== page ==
Gerry Spiess discusses his sailing expeditions

Programs & Series | Midday | Types | Interviews | Grants | Legacy Amendment Digitization (2018-2019) | Topics | Human Interest |
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MPR’s Rich Dietman interviews St. Paul native Gerry Spiess, who talks about his solo voyage across the Atlantic in a boat he built himself named "Yankee Girl". Spiess also discusses his plans for his next journey with "Yankee Girl", this time across the Pacific ocean with stops in Hawaii, Samoa, and Australia.

Read the Text Transcription of the Audio.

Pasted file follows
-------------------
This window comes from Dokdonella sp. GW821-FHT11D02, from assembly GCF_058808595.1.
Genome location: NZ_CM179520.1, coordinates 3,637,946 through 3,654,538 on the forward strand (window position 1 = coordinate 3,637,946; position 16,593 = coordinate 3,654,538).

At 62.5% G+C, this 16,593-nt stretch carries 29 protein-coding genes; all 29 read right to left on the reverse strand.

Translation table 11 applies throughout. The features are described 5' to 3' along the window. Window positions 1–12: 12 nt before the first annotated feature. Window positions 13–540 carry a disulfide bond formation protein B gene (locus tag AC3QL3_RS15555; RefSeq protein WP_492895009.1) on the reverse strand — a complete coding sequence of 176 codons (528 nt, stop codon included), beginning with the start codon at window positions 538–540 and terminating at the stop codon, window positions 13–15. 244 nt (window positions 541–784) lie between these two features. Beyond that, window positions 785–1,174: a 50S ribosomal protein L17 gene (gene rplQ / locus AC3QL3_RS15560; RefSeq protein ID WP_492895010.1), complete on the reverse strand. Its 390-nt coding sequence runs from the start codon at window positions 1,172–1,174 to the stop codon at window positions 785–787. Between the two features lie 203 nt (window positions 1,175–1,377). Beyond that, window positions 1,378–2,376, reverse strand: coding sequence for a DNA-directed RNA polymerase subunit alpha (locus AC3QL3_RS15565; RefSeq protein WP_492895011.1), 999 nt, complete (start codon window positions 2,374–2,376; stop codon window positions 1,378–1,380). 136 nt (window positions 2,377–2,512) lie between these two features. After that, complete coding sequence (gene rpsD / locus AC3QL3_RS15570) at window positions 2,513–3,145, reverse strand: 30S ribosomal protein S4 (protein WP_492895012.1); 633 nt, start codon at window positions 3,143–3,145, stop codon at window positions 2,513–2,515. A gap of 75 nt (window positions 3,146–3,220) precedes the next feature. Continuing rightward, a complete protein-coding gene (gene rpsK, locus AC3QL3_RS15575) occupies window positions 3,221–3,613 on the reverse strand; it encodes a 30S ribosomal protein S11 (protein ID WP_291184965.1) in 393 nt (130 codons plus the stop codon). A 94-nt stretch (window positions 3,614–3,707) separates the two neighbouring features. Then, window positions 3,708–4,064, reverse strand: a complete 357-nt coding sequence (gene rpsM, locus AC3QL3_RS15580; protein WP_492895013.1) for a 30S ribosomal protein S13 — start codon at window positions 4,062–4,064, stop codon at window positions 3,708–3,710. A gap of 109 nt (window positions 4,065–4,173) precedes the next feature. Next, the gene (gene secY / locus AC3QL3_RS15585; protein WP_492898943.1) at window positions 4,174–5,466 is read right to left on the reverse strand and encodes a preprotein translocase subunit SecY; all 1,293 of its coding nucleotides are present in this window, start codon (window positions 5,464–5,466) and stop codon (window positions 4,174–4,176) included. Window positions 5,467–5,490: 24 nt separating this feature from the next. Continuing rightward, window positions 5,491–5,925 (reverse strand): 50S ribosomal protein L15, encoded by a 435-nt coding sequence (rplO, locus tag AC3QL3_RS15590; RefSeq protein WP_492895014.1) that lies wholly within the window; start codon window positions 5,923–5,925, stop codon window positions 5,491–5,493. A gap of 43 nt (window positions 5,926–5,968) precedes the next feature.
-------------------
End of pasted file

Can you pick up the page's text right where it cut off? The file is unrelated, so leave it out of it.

(00:00:00) When I landed it was it was quite a surprise to me to find that all these people were there waiting. I hadn't anticipated that at all and I was just looking forward to seeing Sally and my folks and I didn't even know if they would be there as a matter of fact, but this caught me completely off guard and I didn't anticipate that, you know the public reaction, but I did the best I could to respond to it. And so I really ran for about eight months after I came back just running and running and running with lectures and boat shows and appearances and so on and then finally I just had to slow down a little bit. I was just my stomach was starting to bother me and I'd been gone so much from home. So I decided to slow up a little bit and start thinking about what I want to do rather than just responding to what other people wanted me to do. So actually that summer 1980 Our Last Summer I decided then that what I want to do is do some more sailing and the vote and so I started making plans for that and did an enormous amount of work on the boat during the fall. Along with other obligations to lectures and so on and the book and these things but I re fiberglass the boat and repainted the inside took everything out and repainted her and got a ready for another Voyage basically the boats remain the same, but I've freshened her up and she wasn't really damaged going across the Atlantic but being transported around up and down escalators and so on freight elevators and things she'd been bumped up a little bit. So I was going to just originally just touch up the fiberglass where it needed it, but I got kind of carried away and rig last the entire boat and deck cabin everything so she's actually stronger now than she was for the Atlantic Crossing. (00:02:03) Had you been thinking about this specific Crossing even when you were crossing the Atlantic or is it something that came came to you after you got back and if so, what prompted that do? You think? (00:02:15) Well, I've thought about just about every conceivable Voyage, you know over the past 20 years. I've you know, this has been my avocation and so I thought about all the possibilities and when I designed Yankee girl, she was designed to cross the Atlantic primarily that was my objective. But with a capability of going across any ocean and going across the North Atlantic is like I think the distance is about 3300 nautical miles and that's further than you'd ever have to go at anyone stretch to go around the world. See I could have stopped and Azores on that Crossing and so on. which would almost have cut it in half so I had considered sailing across the Pacific and I've started to do that crossing a couple times before and I've been able to do it for one reason or another so of course when I was on the trip, even in my log I say things like I'll never you know, make another Crossing again. This is it. This is the last me for the rest of my life and so on but you get over that after a while after you finish or for a while and another reason that I want. I've always want to make this trip is that I used to live in Australia when I was young and I'd like to go back down there again. (00:03:34) Will that be your first landfall? (00:03:36) No, I'm making several times the distance across the Pacific is twice the distance across the Atlantic. It's really big. I was just looking at the statistics the other day. It's 64 million square miles. The Pacific Ocean is just unbelievably large and but at again the longest stretches to Honolulu, which is about 20 200 nautical miles of two-thirds of distance across the Atlantic from Honolulu. The longest all go is Well, I'm going down a similar stop hopefully in the Line Islands and the way down. So that's only a little over a thousand miles to that point. And then the distance is there even shorter after (00:04:11) that. What are some of the things that you're doing to prepare for this trip that are different from the preparations that you had to make for crossing the North Atlantic. (00:04:23) Well, I think you might say that all of the big items are out of the way as a result of the Atlantic Voyage, you know, the boat the steering system the provisioning and so on. However, I've made a little bit stronger with the fiberglass because the bottle have a little more abuse by going in and out of ports anchoring and this sort of thing is where you pick up most of the abuse. The communications will be vastly improved before I had five radios this time. I think I'll have eight radios. It's kind of funny and I it's Just chuckle all the time because the like at the boat shows people look at the boat and they say well, you know, it's a home-built boat and it's just a little boat and they don't think it has the capabilities that it does but it's a very fast boat very stable. Very safe. It's it goes Way Beyond what anybody understands and in terms of the technology I'll have very sophisticated ham equipment be able communicate with aircraft ships may even go into the Marine Net but I doubt that the Marine operator through the telephone system, but I don't think I'll do this, but I'll have satellite navigation on the boat so that I have automatic updates as new as these satellites Passover. It's so she's really at the at the edge of the technology depth finders are go down with thousand feet not meters at tell me my speed within a tenth of a not things like this. So that really always makes me chuckle because People think of the boat is being very primitive and yet it's very very sophisticated. (00:06:05) So if you don't want to you don't have to shoot the Sun or take or whatever you call that to to find out exactly where you are. (00:06:13) Well, I assuming that it works properly, but when you're out in that which is really a hostile environment and very corrosive environment Electronics take a real beating and the smaller the both the greater beating they take only physically but they're more exposed and so on so you can't rely on those things. That's why we have redundancy built in in terms of you know, like I have multiple radios and so on and whereas I have satellite navigation, I also can find my position by talking the aircraft and ships. I can also find my position myself course, I'll have to Sexton salon and I liked it navigate. I enjoy that it's kind of fun. And so I don't at all rely on these. Their systems that would not be wise now some people when they're getting into something like I say so well, do y'all get satellite navigation system and then I don't have to learn navigation. Well, that wouldn't be a very good Approach at all (00:07:13) because they could end up with equipment down and then they would not where they were. That's right and it (00:07:20) you know, you can have antennae failures and the antennas they're making some great advances in the antennas for satellite navigation, but they still are still highly susceptible to any salt water damage. So I'm actually going to have the antennas inside the boat to help protect them. (00:07:38) Will it make a difference being able to talk to so many different people this trip as opposed to the last trip where you if I recall correctly were not able at some points to talk to anybody. (00:07:51) That'll be a vast Improvement. It really well just tremendous because I suppose most people think gee it's fun, you know, you'll be able to talk to people and be reassuring. I don't think of it as being reassuring to me so much as being able to get a message back to Sally and my parents because I if I don't talk to anyone for a while, let's see then I think oh gee they're going to start worrying about me and then I worry about them worrying about me. So it'll be helpful to me to know that they know where I am more than anything else plus it'll be great. You know, it'll be it'll be great to talk to you but they can't really do anything to help you or help you get away from the misery, but it definitely will be a hell (00:08:35) over the last couple of years certainly people in the Upper Midwest who heard about you. See you as an adventurer and people who met you at boat shows and other kinds of things around the country. Also see you as an adventurer and it seems to me that This time that we're living in is for most people not a very adventuresome time or at least in most people's lives. There isn't an opportunity. At least we don't see it for a great deal of Adventure. What are some of the elements about Adventure? that you see for yourself and how you consciously created or set yourself up to have Adventures that people might might learn something from (00:09:26) well, that's a very complex question really but In a way the things I do are sort of adventurous but I don't think of them as Adventures I think of them as projects and when I set off or not set off, but when I undertook this Atlantic project, that was the The Challenge I had set for myself was to design a boat that could cross the Atlantic Ocean the smallest practical sighs. Well not to sail across the Atlantic not to go to Europe or anything like that because I would have taken a plane if I was going to go to Europe, but it was I was interested in still am very very interested in solving problems. That's what really fascinates me and that's the creative part of the trip when I think of Adventure and I know everybody has a different interpretation of that but I like to do things in a in an efficient way. I don't want to come back with these tremendously exciting stories about how I ran out of food. And I was eating toothpaste the last couple of weeks, you know and didn't have any water and I just drank, you know, the juice off my vegetables for the last week and this sort of thing. I want to come in looking good, you know and good condition and have plenty of food and water left over and have made a very efficient fast Crossing so I don't really think of it in terms of the adventure where you say. Oh, I'm going to jump in a raft and go down the Amazon or something that that you it would be adventurous in some ways. If you didn't know what you were doing, then it can really get adventurous but I think that planning preparation and the research that goes with that is the most interesting part and that carries over and in virtually anything you do the people that are successful are the ones that that do the research and planning and preparation and You enjoy that part of it generally speaking. You'll be successful. And another big aspect of that is the psychological preparation is probably the most overlooked area preparation. There is an anything not just in Crossing oceans or mountain climbing or it may be more more obvious. You know, when you when you find out why you failed that's probably the most common reason for failure and undertakings like of this nature. It's probably also very common. I think cause a failure in other areas, like people go into business say they'll think about wanting to put in a little business like a bakery and I think about location they think about supplies I think about the volume and they think about the ovens and Equipment they'll need and so on but they don't think about is that to run a bakery may have to get up at 2 o'clock in the morning and bake until 6:00 when your customers come in at 8 and so on and the effect that's going to have on their lifestyle and their family and On so so forth It's maybe a six or seven day a week job and I haven't thought about the psychological aspect. So after a year or so they may say jeez. I really don't like the bakery business and it may they may be very successful and I just don't like this and they find out that the reason they're getting out of the business is because there is a psychological side. (00:12:54) What are you doing to psychologically prepare for this trip? (00:12:58) Well, I haven't done as much this time as I did last time to be very honest. I last time I worked on for about a year because I had been defeated by that in a previous voyage and severely defeated by psychological problem. And that's the point where I was almost fatal was a very serious problem. So I knew that I had to be adequately prepared. The reason you need that is it's combined with discipline to have to be very very disciplined when you go out like that and I knew that I would need that that sort of a backlog Of determination to carry me through the low points which can be really severe at times for this voyage. I know better the both capabilities and my capabilities and I don't feel that it's going to be as difficult Crossing. I'm sure it won't be as difficult unless I have problems with well are there are always problems you can have with hurricanes whales and things like that or other unforeseen problems, but (00:14:06) you talk about backlog something to draw on. How do you build such a thing up by thinking about the trip by going out and practicing a lot by loading the boat and making sure you know where everything is what kinds of things contribute to that backlog as I understand you're saying it's a sense that you it someplace you can dig into when things get a little bit rough to calm yourself and to remind yourself of what direction you're going in. (00:14:37) Well, there are actually several things that you can do. The most obvious thing is I just psych myself up. Now it's difficult this trip. I won't get into because it gets kind of complicated. But last time I just kept psyching myself up and thinking pie I wouldn't associate with anybody and I still want the has any negative thoughts. I just don't have time for those people. I just kept psyching myself up puffing myself up until when I left Virginia. I felt like I could walk across the Atlantic. I was ready. Nothing was going to stop me. Although I was going to be foolish about it, but I was I nothing within reason was going to stop me. And so first of all, it's psyching yourself up. Secondly, it's eliminating as much of the fear as you can and that's through done through planning again most fears lack of understanding and lack of preparation. So I studied and I prepared and I over prepared and I had you know, backup upon back up and I tested procedures and I tried to eliminate everything I possibly could Then I avoid a lot of distractions. I didn't talk to anybody before I left the press or anything like that. So I could concentrate on the void. Another thing I do is I have all sorts of little tricks that I use to help me get by the most effective one. I think was it's a common part of this gets rather complicated but when you're tired, and when you're frightened, especially when you're very very tired, I'm talking about what you haven't slept for 24 hours or so, you can start to begin to hallucinate and hallucination be very dangerous. And that's part of the problem. I had on that previous watch and I've had hallucinations, you know several times. So that's where the discipline comes in to help. You avoid that now when you hallucinate generally it's like a dream except you're awake and your Like your dreams your mind is filling in what you need. It's saying if you need another person to talk to it will create another person that doctor. Unfortunately a lot of times these people are hostile and it can be using very hostile so too. Circumvent that problem I decided to take along somebody some imaginary friend that would be friendly and supportive (00:17:02) someone consciously. Now before you left you had decided that you were taking along a friend. (00:17:08) That's right. As a matter of fact, it's in my notes just take along imaginary friend question mark because I wasn't too sure at that time but I anticipated this and I thought well, this is one way to get around it. Well this friend and you know, everybody talks themselves all the time. I don't know always amazed when people that I don't talk to myself. Well, it's the only way you can communicate with yourself. So you have to do that and this friend that I had long was sort of like an extension of myself sort of a conscience and so on and that's very helpful and motivating me and in helping helping me to make decisions which become very difficult the more tired to become So I would have long conversations for this film we go back and forth and he keep sometimes really get on my case and bright me about things in a sort of thing. (00:18:00) But this is someone you've designed for (00:18:02) yourself. Well, he just sort of evolved really I don't have any name for him or anything like that and I fully expected and when I got the England just disappear and I expect when I leave again that will re-establish that relationship and I expect to be very helpful and also for joking around now, I think of it like in a restaurant you won't see a fellow unrest I just sit there and burst out laughing people just don't do that and telling a joke to yourself isn't much fun, you know, but as you get into this sort of relationship, you know, sort of start to make up little jokes and you think of this other person, you know, you say well we lie here is this one, you know, he's going this will kill him, you know, where a see what he thinks about this and I know it sounds sort of strange now, but it's very helpful to me. Equilibrium (00:18:52) kids do that. It seems to me and this may not be the same thing at all, but it seems like kids have imaginary friends at some point. I did I know and I don't remember that imaginary friend, but my parents tell me that I carried on lengthy conversations with this person when I was 4 or 5 years old and I didn't have any siblings at that time and I suppose that it that person filled in the boredom. Do you think it's something like (00:19:20) that? Yes as I do. I think that's a very good analogy and I think it's something that had you know, it's one of these things we sort of grow away from you know, he said well jeez, you know, you don't walk around saying I have an imaginary friend one of the things that kids can do and I was the same way. I guess I didn't have a long-term imaginary friend when I was young but you know, whenever you're playing games and so on, you know, you always have some other guy and you know you watch him coming around that way. I'll get them this way and this other thing and As you can see kids can go on for hours and hours and like that and it's good for him. You know, they have their developing certain skills. So I think that's a very good observation. (00:20:01) So this person may likely join you again and you'll talk to that person and when things get a bit tough that person may end up giving you some advice or at least pulling you back into line. (00:20:12) Yes, and well one of the things that happens when you're out at Sea like that or another circumstance is too but especially as far as I'm concerned from my experience when you're out there you do tend to sort of get into if you're steering the boat and I don't steer the boat anymore and I have to I steered very very little she normally takes care of herself, but the beginning of the triple usually steer was I feel better when I'm steering you tend to get cold and you're tired you don't drink water and you don't get rest and you can get into a real. Add State real serious thing (00:20:54) physically run down. Mmm-hmm. (00:20:57) You can you just don't drink water and you can go into sort of a trance after a while. And so what I do is I keep asking myself. Are you cold wet tired or hungry or thirsty? But I keep repeating that to myself over and over and over and if I am I do something about it. I say well if are you cold I said well, yeah. Well then why don't you do something about it? Because otherwise you'll sit there until you get so cold you can hardly move or you'll you won't drink and you're still steering about your so you fix it. So strongly on your destination and moving and getting there you've got thousands of miles of water to cover and you get into this terrible trance and you do that in the car to you know, you'll be driving alongside say let's stop and have a Dairy Queen or something like that. And you say no well, we just got a few more miles. It's it's the same thing except too much more extreme example of this goal fixation. (00:21:56) That same kind of thing happened to Charles Lindbergh when he flew across the Atlantic. He had a lucid Nations had had as he described them ghosts come up around him in the cockpit and he managed to make it of course, but he described going through that just Before Sunrise I think on his (00:22:16) trip. Yeah. Well, I don't remember the specifics. I've read, you know his account, but you see how there's an example where you get these other people he's goes, so whatever and again when you're desperate say in his case to rest, it'll say hey, there's an aircraft carrier down and while not an it perhaps in his time, but they said hey, there's an aircraft carrier and you'll see that aircraft carrier just as clear as you could possibly see you'll see the numbers you'll see people on it. Everything say well, why don't we land which is land few minutes? No one will find out about it stretch our legs and we'll take off again. They won't tell anybody and they'll just fly right down into the water and there. If I heard yesterday that this fellow rowing across the Pacific fell asleep and went right up on the Rocks. It's what I've heard and I I really shouldn't say that because I'm not positive of it but this sort of thing is not uncommon when people are hallucinating and I know one time I owe my sailed right up almost in Miami Beach is inside the breaker line and I could see a gas station. There was a Union 76 and I still see it just as clear as a bell and everybody knows it no gas stations and the beach in Miami, but I could see it and I was going to stop there and make a phone call and the other thing that brought me around was the breakers themselves. (00:23:37) I'm interested in talking to you more about how people have approached you since you made your Atlantic Crossing on the whole business of Adventure. Do do you? Feel comfortable in the position that that people want to put you in I read a little blurb from the energy conference that you went to the other day that described you or compared you with Charles Lindbergh. Do you feel comfortable with that sort of thing? (00:24:01) Well, I I'll tell you it's a funny thing. It's easy to talk about other people and you know their reactions and so on but when it's something that happens to you, it's sometimes very hard to understand and I don't grasp that at all to be quite honest. I don't see that which is something I was doing for my own satisfaction. And of course I have done this purposely to a certain extent too, but I don't really see anything that unusual to be honest and I don't see any reason to be treated any differently, but I have always I go by lots of little fashion philosophies and things in my life, which seemed sort of antiquated a lot of people, but they work for me and I like the approach things as its challenges and I'm guess I'm sort of stubborn in a way and I if something is supposed to be done was one way sometimes I'll do it just the opposite just for the experience of doing it differently because I think that's how you learn a lot of things. So when I landed in England and there was a lot of attention and so on I thought about that little bit I thought well a lot of people I suppose the obvious thing to do would be to say when I wouldn't saying congratulations and you're so brave and you've done this and so on say yeah, I guess that's true. I remember I really am pretty good. So I said, well, that's the obvious things. I'm going to do just the opposite and I said, I'm not going to change one bit and I made up my mind not to change and I've stuck with it. I just refuse to change and the very nice thing about this is that people come to me all the time and they say G. You just kind of an average guy just a regular person. We you know, We call you up you answer the phone and call you but I talked to your mother. She answers the phone or son and I find that very very refreshing and and rewarding when people come and say gee you're just an average guy and they could me all the time. Now kidding me, son that couple days ago about this that they say I look like an accountant or I you know, I don't look like this adventure and that they have imagined and sometimes like it both Joseph. I'm standing by the boat somewhere. It's just about anybody standing next to me. I'll come and talk to the other person and say well congratulations because I'm the least likely person. I guess that they would imagine so I want to just stay the way I am. I don't want to change a bit. (00:26:32) Would you miss it though? Do you think if it all stopped tomorrow? (00:26:35) No, I wouldn't miss it a bit wouldn't it wouldn't phase me in the slightest as matter of fact in a way I would almost welcome it because it gives me more time to spend on doing the things that I want to do. (00:26:46) I want to Ask you about that to you talked earlier about mental preparation and planning and how important that is in an effort. Like the one you're planning. How do you do you have a mechanism? Do you have some tips or hints things that you use that help you to continue to focus for most people in their daily lives. There are countless distractions and there are days when people come home and wonder what it was they set out to do in the morning and they're darn sure. They didn't do that. How do you stay focused on what it is you want to do? (00:27:28) That's another good question. I It seems to me that it's just automatic. This is just an all consuming thing with me and I always think they asked Newton once about discovering the laws granted. How the heck did you figure that out? He said I just thought about it all the time. And that's the way I feel I just think about it all the time. I it's probably sort of monotonous for Sally especially because she's exposed to this 24-hour a day process like Friday. I got up at 3 o'clock in the morning and I work till nine and I went back to bed until noon. I got up and walked again, so Right now I'm a little concerned about the time Factor because I've got an awful lot to do. But other than that, I enjoy that I enjoy being very heavily immersed in whatever I'm doing and that's another one of my basic principles is I like to immerse myself and really work on on the problems and try to do it as efficiently as I can. I'm still working on problems. I'll be working on some again today that I've been working on for three years and I'm still plugging away on us. I think I found the solution. I just feel great. I think I figured out a way back from Miami a better way to carry my gasoline in the building a safer way. So I don't really feel I don't ever feel that I have to focus on it. I just sort of comes automatically. (00:29:05) I don't know exactly if I have a question to follow up to that but you mentioned gasoline and where you might put it in the boat and that seems like a very specific kind of problem one. That one can get one's hands on I'm wondering about the things that aren't physical that you can't get your hands on and I know we talked about psychological preparation, but I'm thinking about the distractions that must come all the time the phone calls the requests to speak and so forth. Do those kinds of things drain you distract you'd or are you able to dispatch them quickly and and get on with things? (00:29:49) Well the lecturing I really enjoy that is really fun for me and I meet a lot of nice people and it's just a real fun experience for me. So I enjoy that very much and people ask me to how the heck You answer questions about this all the time over and over your interviews and so on and I don't mind that at all either as long as they're intelligent questions. I talked about forever because it's my favorite subject if people don't ask intelligent questions, then it's just the opposite. I don't want to spend any time talk to him at all. But most of the people, you know, 99% of people asked good intelligent questions and it's really interesting to discuss these things. As far as the time. I'm getting the point. Now where time is becoming very very critical everyday is accounted for and he always have things that come up in a fear with I like equipment. Some of the equipment is still not in my hands and a lot of things are coming in the next couple of weeks. But I have a very rigid schedule now, it's funny in a way. I because I'm saying I'm leaving June 1st and I intend to leave June 1st. And now I don't have to leave Jim I could leave July 1st to wouldn't really make that much difference in a way. Although it's it's more of a hurricane threat, but I and so that's why I'm leaving on that specific day. But this is something I've set up for myself and I plan to meet that date unless something really unforeseen happens. (00:31:30) So you will likely be taking fewer phone calls and perhaps doing fewer interviews in the in the coming weeks. (00:31:37) Yes, and I don't like to do that because if people want to interview me and want to take the time I love always I've never refused an interview or refuse to cooperate with anyone and It's very nice. Just saying that's the Sally again a couple of days ago that in all of the people. We've talked to an all in newspaper accounts and everything never had any bad experiences at all, which is really nice because you hear so much about that, you know, the Press doing this and so on and some of these Scandal magazines, but that seems to be a different group of people apparently reporters and so on but I've had just very nice relations and have some some nice friends, you know that I've developed as a result of these interviews and so (00:32:24) on your book one about the crossing of the North Atlantic. Is that going to be out soon? (00:32:31) I don't know it's there's some people looking at it now some other Publishers and so on and it may come out and then in the next couple months of to I'm not too sure about that. So I really can't say too much about that. (00:32:48) Have you learned to fly since you've been back? Yeah. (00:32:52) Well I had taken lessons years ago and that was back in college days. I didn't have the money to finish my lessons. So then last summer when I said I was going to spend some time doing what I want to do. I went out and I took some lessons and I paid for lessons that I haven't even had time to take yet and I put it on my calendar for last December to finish up my couldn't do it then and I said a couple weeks ago. I'm definitely gonna do this before I leave. Now, it never even entered my mind again because it's just out of the question which really disappoints my flew a few hours when I was on Virginia with a friend, but I just I just don't have time and I really shouldn't say resent that but I What's the well, I don't know. What word I'm trying to think of right now, but I regret it. I guess I should say. Yeah, I don't resent it. But I regret it. (00:33:44) Is there anything that you can think of that you'd like to (00:33:46) add? Well, I always like to get in a little pitch for people doing what they want to do in life. I think people be a lot happier if they would. Take a little time. Like I did last summer when I said well I want I'm going to think about what I want to do with my life. I think that this is a enormously beneficial area of people would just say I want to do something and they do it. I don't have to do the whole thing. You just do part of it like say a fella says gee I always wanted to be a radio interview. I'd sure like to do that. I want to do that but here I am working as an account but I always want to interview people that doesn't mean you have to quit his job as an accountant and go to Radio Broadcasting school or something like that, but just call him call ksjn and say say I've always wanted to see what these interviews I would you mind if I just went along I won't say anything. I just like to see what it's about and he might find out that he that he made the right decision and I can maybe he'd go down with a guy in the oh boy. This is gonna be fun. We're going to go interview Johnny Cash. He's gonna be in town. It's like I said, oh that's going to be less what? Always want to do so you go down there and they say well mr. Cash doesn't have time after all today. So we're sorry you just got to give it. Like I said Gee this business isn't quite as exciting as I thought it was going to be but the only way to find out is actually try it go do a little bit of it and I just wish people would do that and I not only do the things that they they want to do in terms of vocation and so on or what their dream is, but be self-determining and and and your whole life and other things you do to like your relationships with others your your interest in politics your philosophy and so on don't just do what the crowd does and of course this everyone's heard this but I'm talking about actually trying it something I actually doing it say, well it's a let's take religion is a good example, there are lots of religions around and they have all of their things written out for you, but Sit down and think about yourself say well, what do I think about Gaia not what is it? And what other people told me about? What do I think about God and what do I think God wants me to do? What should I be doing in life? And if you go away and spend a few days all alone away from radio television all that sort of thing other people and just a few days. You can find out awful lot about yourself and where you're really fit in your very valuable experience.